Baker rammed through legislation exempting Tellico from the Endangered Species Act. The dam was built and, as predicted, proved to be less than an economic dynamo; a few years later more snail darters turned up in other rivers nearby. (The fish was downgraded to "threatened" in 1984.) But the whole affair set a pattern that has continued to the present. People who care little about the endangered species frequently invoke them as an excuse to stop projects; the science used to justify the actions of one side or another is often rushed, as it was for Tellico, and can be so incomplete that it verges on the fraudulent; and, most important, the law still insists that species must be saved no matter what the cost.
For the Fish and Wildlife Service, this set of circumstances has turned the Endangered Species Act into a bureaucratic horror. The agency, formerly a haven for guys who liked to work outdoors, is now a hot spot of sophisticated partisan arm-twisting. Hundreds of petitions flow in every year, and the service must evaluate them all, with litigious interest groups scrutinizing every move. Consequently, listing moves at a crawl. As of November, the most recent date for which official figures are available, 668 domestic species, more than half of which are plants and invertebrates, clung to their places on the list. Another 100 had been accepted for the list, but the service had not yet published a final notice about them in the Federal Register, the last step in listing. Some 500 species resided in a curious state of limbo called Category I: the Fish and Wildlife Service agreed that they merited listing but had not got around to accepting them officially. A further 3,000 occupied a second limbo, Category II: the service thought they might merit listing but had not yet investigated fully. At the current rate of progress, according to a 1990 report by the Department of the Interior's own Office of Inspector General, clearing today's backlog may take up to forty-eight years, during which time many more species will be menaced. Already, several species have vanished while the government was trying to decide whether they were endangered.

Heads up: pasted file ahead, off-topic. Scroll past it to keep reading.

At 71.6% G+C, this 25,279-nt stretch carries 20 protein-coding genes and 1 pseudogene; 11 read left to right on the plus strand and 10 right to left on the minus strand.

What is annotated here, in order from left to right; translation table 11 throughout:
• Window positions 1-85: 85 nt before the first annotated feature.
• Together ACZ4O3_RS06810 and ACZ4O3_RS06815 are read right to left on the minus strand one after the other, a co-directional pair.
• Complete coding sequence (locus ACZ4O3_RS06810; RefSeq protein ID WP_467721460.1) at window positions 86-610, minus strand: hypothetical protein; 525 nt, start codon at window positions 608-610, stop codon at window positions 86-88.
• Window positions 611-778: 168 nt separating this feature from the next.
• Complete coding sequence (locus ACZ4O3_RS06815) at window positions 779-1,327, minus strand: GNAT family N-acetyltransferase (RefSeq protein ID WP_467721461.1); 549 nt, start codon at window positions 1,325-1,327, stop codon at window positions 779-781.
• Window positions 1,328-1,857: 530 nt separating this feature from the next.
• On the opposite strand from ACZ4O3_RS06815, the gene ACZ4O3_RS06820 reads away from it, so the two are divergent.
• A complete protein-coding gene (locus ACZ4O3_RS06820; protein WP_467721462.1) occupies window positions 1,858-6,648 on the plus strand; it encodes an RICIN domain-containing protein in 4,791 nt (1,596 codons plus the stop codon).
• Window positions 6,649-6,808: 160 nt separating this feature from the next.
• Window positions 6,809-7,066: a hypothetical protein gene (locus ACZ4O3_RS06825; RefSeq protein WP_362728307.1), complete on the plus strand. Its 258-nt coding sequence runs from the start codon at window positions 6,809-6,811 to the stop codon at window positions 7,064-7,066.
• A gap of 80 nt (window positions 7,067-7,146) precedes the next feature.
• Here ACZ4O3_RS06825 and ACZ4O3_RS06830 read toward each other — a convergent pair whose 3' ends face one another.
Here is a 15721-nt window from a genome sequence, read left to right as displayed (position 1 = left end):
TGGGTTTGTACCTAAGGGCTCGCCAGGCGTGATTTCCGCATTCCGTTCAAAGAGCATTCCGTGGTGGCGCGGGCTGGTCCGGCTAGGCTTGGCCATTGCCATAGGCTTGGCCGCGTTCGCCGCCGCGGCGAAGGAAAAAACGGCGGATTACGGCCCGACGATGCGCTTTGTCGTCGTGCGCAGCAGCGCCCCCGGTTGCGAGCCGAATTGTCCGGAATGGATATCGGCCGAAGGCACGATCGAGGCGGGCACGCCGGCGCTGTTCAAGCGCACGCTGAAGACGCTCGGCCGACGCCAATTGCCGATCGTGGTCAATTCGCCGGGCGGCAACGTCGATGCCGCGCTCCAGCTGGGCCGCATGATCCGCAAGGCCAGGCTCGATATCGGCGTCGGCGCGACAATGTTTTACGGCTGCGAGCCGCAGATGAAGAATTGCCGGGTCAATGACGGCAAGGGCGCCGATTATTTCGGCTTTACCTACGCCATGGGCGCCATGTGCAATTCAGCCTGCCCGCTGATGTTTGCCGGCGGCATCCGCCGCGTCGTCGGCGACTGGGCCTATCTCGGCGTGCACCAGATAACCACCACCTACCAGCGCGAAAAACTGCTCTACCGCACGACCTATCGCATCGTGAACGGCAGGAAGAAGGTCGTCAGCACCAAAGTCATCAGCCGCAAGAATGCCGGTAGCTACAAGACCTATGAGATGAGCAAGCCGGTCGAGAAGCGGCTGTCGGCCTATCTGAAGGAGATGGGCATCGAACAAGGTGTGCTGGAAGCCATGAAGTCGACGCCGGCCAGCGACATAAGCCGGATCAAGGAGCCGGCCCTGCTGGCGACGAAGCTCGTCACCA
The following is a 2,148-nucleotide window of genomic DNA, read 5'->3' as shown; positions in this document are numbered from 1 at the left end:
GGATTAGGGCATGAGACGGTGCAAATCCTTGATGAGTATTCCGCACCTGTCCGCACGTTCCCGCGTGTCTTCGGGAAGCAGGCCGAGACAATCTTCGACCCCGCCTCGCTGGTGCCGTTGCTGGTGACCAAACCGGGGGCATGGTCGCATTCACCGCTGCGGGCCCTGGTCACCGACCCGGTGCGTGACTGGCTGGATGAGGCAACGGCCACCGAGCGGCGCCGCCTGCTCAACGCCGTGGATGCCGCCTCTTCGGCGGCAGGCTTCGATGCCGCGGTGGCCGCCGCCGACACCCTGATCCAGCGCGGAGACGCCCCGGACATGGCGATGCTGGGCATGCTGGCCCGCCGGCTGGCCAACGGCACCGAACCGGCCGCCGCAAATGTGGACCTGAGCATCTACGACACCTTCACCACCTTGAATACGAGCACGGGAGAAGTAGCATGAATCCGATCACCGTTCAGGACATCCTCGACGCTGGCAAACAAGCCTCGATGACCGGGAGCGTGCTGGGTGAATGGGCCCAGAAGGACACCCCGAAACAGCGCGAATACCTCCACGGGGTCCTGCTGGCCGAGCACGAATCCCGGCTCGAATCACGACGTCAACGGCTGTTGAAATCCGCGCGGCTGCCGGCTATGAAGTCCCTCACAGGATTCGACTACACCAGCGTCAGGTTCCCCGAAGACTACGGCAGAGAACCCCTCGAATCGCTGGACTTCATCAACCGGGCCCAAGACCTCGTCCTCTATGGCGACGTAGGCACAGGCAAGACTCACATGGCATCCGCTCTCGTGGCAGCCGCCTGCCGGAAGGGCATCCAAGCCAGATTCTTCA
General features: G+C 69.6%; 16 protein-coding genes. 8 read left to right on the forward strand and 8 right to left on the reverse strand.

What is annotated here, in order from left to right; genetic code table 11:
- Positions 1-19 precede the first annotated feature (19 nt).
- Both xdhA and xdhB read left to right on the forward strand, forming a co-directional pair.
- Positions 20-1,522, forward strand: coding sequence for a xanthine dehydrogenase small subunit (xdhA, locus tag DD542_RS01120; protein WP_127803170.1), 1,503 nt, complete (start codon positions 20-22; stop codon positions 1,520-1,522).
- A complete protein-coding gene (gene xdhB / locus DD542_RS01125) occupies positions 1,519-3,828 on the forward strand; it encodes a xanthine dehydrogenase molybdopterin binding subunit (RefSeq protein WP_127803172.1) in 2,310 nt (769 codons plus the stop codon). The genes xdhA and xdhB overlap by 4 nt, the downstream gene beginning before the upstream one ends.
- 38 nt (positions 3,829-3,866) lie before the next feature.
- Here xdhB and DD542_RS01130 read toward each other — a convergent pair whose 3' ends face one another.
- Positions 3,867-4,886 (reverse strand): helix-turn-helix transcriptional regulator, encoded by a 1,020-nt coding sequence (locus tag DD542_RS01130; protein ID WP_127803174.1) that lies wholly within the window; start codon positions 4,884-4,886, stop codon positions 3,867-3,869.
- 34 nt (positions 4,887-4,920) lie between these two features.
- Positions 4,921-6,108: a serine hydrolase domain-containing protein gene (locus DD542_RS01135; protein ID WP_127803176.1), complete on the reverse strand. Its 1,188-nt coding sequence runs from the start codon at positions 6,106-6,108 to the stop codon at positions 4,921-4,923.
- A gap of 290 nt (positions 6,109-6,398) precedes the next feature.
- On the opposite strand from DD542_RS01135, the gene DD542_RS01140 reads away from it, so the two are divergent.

After listing a species, the Fish and Wildlife Service puts together a "recovery plan" for it. And here too, the agency is behind, though the reasons are as much budgetary as political. It has approved 364 recovery plans, covering about half the listed species, but few have been implemented. In its 1990 report the Office of Inspector General estimated the recovery cost for all species currently listed or expected to be at $4.6 billion, spread over ten years. The service's 1990 budget for recovering species was $10.6 million. Other agencies pitch in, but even so, in 1990 the total state and federal budget for all aspects of endangered species—listing, research, land acquisition, and so on—was just $102 million, less than a fourth of the annual amount needed for recovery alone.
In reading these figures, one conclusion is inescapable: more species- many more—will be driven, like the Tecopa pupfish, to extinction. Few species are unsavable today; concerted human effort can save most of them. But we are unlikely to have the means to save them all. In this deficit-ridden age Fish and Wildlife Service budgets will not climb to the altitude necessary to save the few hundred species on the list, let alone the thousands upon thousands of unlisted species that biologists regard as endangered. Like cost-conscious Noahs, Americans will pick which creatures to bring with them and which to leave behind. The choice is inescapable—but the Endangered Species Act, in its insistence that we save every species, implicitly rejects this responsibility. As a result, the government is left with little guidance. It moves almost at random, with dismaying consequences.